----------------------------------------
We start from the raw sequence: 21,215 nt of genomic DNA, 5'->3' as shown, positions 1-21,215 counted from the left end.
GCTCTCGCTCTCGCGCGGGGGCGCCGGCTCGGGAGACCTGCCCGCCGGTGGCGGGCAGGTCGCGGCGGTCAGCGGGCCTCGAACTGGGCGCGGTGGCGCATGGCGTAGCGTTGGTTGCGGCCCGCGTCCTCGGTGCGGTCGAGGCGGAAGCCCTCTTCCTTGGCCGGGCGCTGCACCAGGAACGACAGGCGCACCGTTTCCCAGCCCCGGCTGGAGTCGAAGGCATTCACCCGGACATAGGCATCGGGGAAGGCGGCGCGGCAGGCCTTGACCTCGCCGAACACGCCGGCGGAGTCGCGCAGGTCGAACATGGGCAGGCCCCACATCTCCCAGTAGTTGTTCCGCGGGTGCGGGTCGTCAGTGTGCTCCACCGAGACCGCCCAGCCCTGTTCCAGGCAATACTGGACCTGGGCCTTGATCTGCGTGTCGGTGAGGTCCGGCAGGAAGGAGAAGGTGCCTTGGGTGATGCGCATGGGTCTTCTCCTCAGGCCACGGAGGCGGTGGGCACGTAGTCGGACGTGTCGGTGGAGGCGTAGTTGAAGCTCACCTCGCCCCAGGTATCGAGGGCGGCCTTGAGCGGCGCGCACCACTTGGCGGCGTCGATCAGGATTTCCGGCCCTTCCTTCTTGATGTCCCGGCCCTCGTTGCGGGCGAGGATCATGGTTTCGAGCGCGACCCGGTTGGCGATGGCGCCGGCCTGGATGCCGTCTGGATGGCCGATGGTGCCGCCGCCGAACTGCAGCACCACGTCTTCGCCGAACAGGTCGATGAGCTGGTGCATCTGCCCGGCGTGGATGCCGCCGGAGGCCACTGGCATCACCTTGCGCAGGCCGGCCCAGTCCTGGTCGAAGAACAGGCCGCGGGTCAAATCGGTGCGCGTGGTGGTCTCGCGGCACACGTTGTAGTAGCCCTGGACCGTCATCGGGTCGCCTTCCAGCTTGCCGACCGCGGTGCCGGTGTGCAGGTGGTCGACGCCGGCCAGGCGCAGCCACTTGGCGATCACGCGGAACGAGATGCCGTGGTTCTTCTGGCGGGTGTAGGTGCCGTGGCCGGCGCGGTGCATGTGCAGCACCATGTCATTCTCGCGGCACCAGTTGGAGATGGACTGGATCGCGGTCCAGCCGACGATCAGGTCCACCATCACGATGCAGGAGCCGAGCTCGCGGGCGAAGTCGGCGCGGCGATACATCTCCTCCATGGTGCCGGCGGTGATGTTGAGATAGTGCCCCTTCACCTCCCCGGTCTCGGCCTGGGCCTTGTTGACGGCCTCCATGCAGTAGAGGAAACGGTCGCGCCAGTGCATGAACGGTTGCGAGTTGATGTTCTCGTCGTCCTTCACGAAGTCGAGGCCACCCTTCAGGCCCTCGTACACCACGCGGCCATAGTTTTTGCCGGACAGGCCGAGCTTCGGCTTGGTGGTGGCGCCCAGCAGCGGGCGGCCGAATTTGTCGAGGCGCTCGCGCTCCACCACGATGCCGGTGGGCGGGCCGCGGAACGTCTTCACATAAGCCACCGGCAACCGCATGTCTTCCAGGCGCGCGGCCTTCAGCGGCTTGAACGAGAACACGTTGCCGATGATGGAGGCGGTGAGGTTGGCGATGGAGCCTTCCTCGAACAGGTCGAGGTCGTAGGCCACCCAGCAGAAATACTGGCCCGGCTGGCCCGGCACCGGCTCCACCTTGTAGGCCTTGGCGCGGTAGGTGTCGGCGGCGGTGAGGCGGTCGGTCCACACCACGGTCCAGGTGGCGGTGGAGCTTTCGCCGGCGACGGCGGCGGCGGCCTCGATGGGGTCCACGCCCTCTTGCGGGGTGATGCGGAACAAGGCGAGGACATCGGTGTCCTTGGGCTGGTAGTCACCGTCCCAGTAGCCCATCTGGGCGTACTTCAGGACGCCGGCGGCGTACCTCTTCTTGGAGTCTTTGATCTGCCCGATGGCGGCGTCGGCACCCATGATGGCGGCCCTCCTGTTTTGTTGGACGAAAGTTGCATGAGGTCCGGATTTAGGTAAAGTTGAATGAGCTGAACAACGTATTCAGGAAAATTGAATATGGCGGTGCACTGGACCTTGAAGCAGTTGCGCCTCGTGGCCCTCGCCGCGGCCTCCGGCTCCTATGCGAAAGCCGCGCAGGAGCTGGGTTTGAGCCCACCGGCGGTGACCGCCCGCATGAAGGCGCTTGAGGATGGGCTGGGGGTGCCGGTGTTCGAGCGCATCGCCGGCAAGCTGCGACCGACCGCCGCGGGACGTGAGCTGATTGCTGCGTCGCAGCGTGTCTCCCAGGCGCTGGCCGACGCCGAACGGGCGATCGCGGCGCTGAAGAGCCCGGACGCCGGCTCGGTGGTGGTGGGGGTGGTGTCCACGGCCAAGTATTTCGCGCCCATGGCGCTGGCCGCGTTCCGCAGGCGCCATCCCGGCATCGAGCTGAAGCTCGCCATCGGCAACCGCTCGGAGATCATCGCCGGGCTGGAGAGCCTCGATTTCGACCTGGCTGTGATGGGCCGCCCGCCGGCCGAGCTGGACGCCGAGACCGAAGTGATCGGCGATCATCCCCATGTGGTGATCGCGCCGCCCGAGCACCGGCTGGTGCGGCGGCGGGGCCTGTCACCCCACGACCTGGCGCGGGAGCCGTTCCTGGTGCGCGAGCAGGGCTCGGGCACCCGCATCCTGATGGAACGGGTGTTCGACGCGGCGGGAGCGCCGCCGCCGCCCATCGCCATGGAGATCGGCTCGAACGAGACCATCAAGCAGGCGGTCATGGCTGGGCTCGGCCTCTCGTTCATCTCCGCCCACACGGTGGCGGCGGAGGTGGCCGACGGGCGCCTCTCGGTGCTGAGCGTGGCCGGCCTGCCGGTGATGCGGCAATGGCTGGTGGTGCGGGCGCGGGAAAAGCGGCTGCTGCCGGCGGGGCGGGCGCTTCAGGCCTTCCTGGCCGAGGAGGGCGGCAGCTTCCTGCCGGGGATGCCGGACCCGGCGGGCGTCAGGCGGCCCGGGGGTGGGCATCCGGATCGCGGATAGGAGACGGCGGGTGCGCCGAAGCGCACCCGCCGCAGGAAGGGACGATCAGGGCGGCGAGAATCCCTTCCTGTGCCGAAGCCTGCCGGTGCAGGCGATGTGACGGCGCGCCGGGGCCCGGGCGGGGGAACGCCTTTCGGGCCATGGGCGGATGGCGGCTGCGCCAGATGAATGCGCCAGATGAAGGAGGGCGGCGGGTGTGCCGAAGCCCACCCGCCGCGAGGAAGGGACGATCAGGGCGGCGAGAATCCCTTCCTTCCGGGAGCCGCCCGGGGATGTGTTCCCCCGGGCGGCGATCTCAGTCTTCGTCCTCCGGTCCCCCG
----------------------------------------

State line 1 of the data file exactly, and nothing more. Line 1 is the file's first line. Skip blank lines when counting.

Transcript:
We start from the raw sequence: 21,215 nt of genomic DNA, 5'->3' as shown, positions 1-21,215 counted from the left end.